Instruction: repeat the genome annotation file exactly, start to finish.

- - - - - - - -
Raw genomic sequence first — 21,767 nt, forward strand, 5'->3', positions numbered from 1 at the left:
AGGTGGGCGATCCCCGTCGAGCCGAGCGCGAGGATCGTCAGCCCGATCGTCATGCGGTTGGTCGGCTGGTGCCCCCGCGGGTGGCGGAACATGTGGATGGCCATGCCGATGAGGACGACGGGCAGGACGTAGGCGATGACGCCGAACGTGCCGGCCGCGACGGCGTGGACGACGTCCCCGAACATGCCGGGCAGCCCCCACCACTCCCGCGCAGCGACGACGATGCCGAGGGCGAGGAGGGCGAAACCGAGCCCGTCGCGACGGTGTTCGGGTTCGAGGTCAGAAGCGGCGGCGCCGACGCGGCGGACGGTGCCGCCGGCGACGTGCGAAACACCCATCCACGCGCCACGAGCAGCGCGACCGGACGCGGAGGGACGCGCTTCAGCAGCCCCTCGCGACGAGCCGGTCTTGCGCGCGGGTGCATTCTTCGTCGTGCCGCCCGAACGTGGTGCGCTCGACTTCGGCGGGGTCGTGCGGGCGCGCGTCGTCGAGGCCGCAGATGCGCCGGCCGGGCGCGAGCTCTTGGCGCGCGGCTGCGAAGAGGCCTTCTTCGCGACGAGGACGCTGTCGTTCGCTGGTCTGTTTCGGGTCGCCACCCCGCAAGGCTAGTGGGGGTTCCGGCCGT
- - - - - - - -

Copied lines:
Raw genomic sequence first — 21,767 nt, forward strand, 5'->3', positions numbered from 1 at the left:
AGGTGGGCGATCCCCGTCGAGCCGAGCGCGAGGATCGTCAGCCCGATCGTCATGCGGTTGGTCGGCTGGTGCCCCCGCGGGTGGCGGAACATGTGGATGGCCATGCCGATGAGGACGACGGGCAGGACGTAGGCGATGACGCCGAACGTGCCGGCCGCGACGGCGTGGACGACGTCCCCGAACATGCCGGGCAGCCCCCACCACTCCCGCGCAGCGACGACGATGCCGAGGGCGAGGAGGGCGAAACCGAGCCCGTCGCGACGGTGTTCGGGTTCGAGGTCAGAAGCGGCGGCGCCGACGCGGCGGACGGTGCCGCCGGCGACGTGCGAAACACCCATCCACGCGCCACGAGCAGCGCGACCGGACGCGGAGGGACGCGCTTCAGCAGCCCCTCGCGACGAGCCGGTCTTGCGCGCGGGTGCATTCTTCGTCGTGCCGCCCGAACGTGGTGCGCTCGACTTCGGCGGGGTCGTGCGGGCGCGCGTCGTCGAGGCCGCAGATGCGCCGGCCGGGCGCGAGCTCTTGGCGCGCGGCTGCGAAGAGGCCTTCTTCGCGACGAGGACGCTGTCGTTCGCTGGTCTGTTTCGGGTCGCCACCCCGCAAGGCTAGTGGGGGTTCCGGCCGT